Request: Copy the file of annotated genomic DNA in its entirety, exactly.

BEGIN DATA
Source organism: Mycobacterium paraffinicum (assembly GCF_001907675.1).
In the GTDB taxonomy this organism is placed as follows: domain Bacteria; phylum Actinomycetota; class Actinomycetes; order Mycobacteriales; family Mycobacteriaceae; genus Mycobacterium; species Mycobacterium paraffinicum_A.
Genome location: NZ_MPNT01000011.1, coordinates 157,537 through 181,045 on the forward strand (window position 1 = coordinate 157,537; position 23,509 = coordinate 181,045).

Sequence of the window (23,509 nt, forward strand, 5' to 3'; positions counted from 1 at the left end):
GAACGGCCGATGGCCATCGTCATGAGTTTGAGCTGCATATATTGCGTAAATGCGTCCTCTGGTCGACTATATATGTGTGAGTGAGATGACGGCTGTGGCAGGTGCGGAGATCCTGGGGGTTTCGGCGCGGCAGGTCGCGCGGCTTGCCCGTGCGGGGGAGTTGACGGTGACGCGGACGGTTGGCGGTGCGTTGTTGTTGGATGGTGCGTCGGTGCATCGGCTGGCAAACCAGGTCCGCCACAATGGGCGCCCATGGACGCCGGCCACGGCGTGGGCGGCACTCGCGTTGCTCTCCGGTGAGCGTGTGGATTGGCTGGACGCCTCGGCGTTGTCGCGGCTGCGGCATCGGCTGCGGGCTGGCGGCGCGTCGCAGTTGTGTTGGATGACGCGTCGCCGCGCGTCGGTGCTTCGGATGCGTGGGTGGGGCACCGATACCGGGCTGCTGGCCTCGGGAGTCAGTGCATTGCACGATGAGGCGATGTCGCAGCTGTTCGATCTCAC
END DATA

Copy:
Source organism: Mycobacterium paraffinicum (assembly GCF_001907675.1).
In the GTDB taxonomy this organism is placed as follows: domain Bacteria; phylum Actinomycetota; class Actinomycetes; order Mycobacteriales; family Mycobacteriaceae; genus Mycobacterium; species Mycobacterium paraffinicum_A.
Genome location: NZ_MPNT01000011.1, coordinates 157,537 through 181,045 on the forward strand (window position 1 = coordinate 157,537; position 23,509 = coordinate 181,045).

Sequence of the window (23,509 nt, forward strand, 5' to 3'; positions counted from 1 at the left end):
GAACGGCCGATGGCCATCGTCATGAGTTTGAGCTGCATATATTGCGTAAATGCGTCCTCTGGTCGACTATATATGTGTGAGTGAGATGACGGCTGTGGCAGGTGCGGAGATCCTGGGGGTTTCGGCGCGGCAGGTCGCGCGGCTTGCCCGTGCGGGGGAGTTGACGGTGACGCGGACGGTTGGCGGTGCGTTGTTGTTGGATGGTGCGTCGGTGCATCGGCTGGCAAACCAGGTCCGCCACAATGGGCGCCCATGGACGCCGGCCACGGCGTGGGCGGCACTCGCGTTGCTCTCCGGTGAGCGTGTGGATTGGCTGGACGCCTCGGCGTTGTCGCGGCTGCGGCATCGGCTGCGGGCTGGCGGCGCGTCGCAGTTGTGTTGGATGACGCGTCGCCGCGCGTCGGTGCTTCGGATGCGTGGGTGGGGCACCGATACCGGGCTGCTGGCCTCGGGAGTCAGTGCATTGCACGATGAGGCGATGTCGCAGCTGTTCGATCTCAC